Both camps take the position that you must choose machine translation OR human translation. In reality, machines and humans can work together to deliver a quality translation quickly.
We’re living in a time when a growing number of tasks can be completed by machines. We use ATMs to get cash (unless we use debit cards). We use self-checkout at the store (unless we buy online). We use chatbots to resolve our service or delivery issues (unless the site’s FAQ has the answer). It’s no surprise that translation has become another target for automation.
And why not? Pages and pages of documents can be translated in a fraction of the time it would take a human to do it – and at a fraction of the cost. As language technology evolves, it gets smarter and develops a memory, retaining certain pieces of data that will appear regularly in your content. Plus, it doesn’t need to take coffee breaks or sleep through the night, so you can use it anywhere, anytime.
Although machines can cut translation time, language isn’t so easy to automate. Machines may not recognize the nuances of jokes, idioms or industry jargon. They lack the creative flair of humans, and they don’t always translate a phrase or word in a way that sounds natural in the target language. For all of the benefits of machine translation, it has its limits when it comes to certain types of projects.
Before automated translation came along, humans were doing all the work. People knew how to turn a killer piece of French copy into a killer piece in Portuguese, or Russian, or whatever language they needed to translate into. They knew how to make a joke in English just as funny in Greek. A good translator could make a compelling piece of content in one language just as compelling in another.
Humans can only work so fast for so long. If you need a translation overnight, you must either hire one translator who may be forced to sacrifice quality for speed, or a team of translators who deliver quickly but submits an inconsistent translation because each translator uses different wording to translate the exact same phrase. Moreover, the higher quality of human translation will cost more than what you get from a machine.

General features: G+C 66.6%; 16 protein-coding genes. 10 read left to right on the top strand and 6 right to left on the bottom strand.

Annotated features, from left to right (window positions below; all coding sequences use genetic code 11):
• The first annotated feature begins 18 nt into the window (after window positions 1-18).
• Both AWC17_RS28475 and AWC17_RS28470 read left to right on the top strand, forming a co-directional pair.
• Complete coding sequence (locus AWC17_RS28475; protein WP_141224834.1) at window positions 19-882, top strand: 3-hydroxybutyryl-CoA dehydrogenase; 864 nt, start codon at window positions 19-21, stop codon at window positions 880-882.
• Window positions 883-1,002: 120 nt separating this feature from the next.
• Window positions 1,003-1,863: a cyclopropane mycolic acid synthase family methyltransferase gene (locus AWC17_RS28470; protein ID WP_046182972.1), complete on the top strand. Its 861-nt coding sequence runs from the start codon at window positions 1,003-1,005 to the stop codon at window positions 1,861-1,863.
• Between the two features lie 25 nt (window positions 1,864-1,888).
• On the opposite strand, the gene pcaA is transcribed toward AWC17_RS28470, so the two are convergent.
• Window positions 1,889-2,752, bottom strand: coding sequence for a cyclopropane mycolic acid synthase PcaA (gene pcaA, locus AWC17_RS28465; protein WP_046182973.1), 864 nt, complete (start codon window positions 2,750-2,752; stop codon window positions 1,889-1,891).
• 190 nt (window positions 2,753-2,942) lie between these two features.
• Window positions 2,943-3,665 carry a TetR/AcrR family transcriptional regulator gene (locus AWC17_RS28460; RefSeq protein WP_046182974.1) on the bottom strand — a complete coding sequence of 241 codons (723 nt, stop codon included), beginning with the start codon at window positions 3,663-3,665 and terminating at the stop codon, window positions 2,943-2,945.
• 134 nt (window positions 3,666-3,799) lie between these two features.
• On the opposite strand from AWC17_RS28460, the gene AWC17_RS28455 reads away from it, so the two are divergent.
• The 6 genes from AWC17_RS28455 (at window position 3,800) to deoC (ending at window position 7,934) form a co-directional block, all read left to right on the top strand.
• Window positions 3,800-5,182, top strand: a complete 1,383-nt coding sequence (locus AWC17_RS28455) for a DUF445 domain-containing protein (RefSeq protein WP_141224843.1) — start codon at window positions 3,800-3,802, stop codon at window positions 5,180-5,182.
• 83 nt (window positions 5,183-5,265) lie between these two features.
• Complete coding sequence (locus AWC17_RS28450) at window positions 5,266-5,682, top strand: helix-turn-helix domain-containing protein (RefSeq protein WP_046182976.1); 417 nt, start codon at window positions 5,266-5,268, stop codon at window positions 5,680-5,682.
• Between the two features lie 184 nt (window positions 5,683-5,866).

Lastly, as machine translation tools become more sophisticated, the debate rages over whether machine translation may one day match or even surpass the quality of human translation.
Machine Plus Human Translation
As you can see, there’s a great case to be made for both types of translation. Machines offer convenience, but humans offer linguistic fluency. When you use both, you get the best of both worlds.
Let’s say you have a huge amount of content to translate, like an e-commerce site or a large volume of scholarly research, and you want it in a matter of days. One human couldn’t translate all those words that quickly, but a machine could.
Then again, the machine you utilize might not catch all the specific needs of your content. It might not know how to localize the creative nuances of marketing copy, or it might not understand the terminologies specific to law or medicine. That’s where a human can help. A human translator, particularly one with a specialized background, will know how to finesse marketing content or translate industry terms so they resonate in both languages.
In short, when you employ machine to translate and a human to review and edit, you receive a high-quality translation in less time and at a lower cost. It’s the best of both worlds.
The choice between machine or human translation is a false one. Combining human linguistic expertise with the convenience of technology allows you to speed up translation projects without sacrificing quality.
What happens when you need remote simultaneous interpretation but the feature isn’t available in your meeting platform? This case study shows how Ubiqus brought together multiple resources to create a remote interpretation feed.
Shall we talk about your project?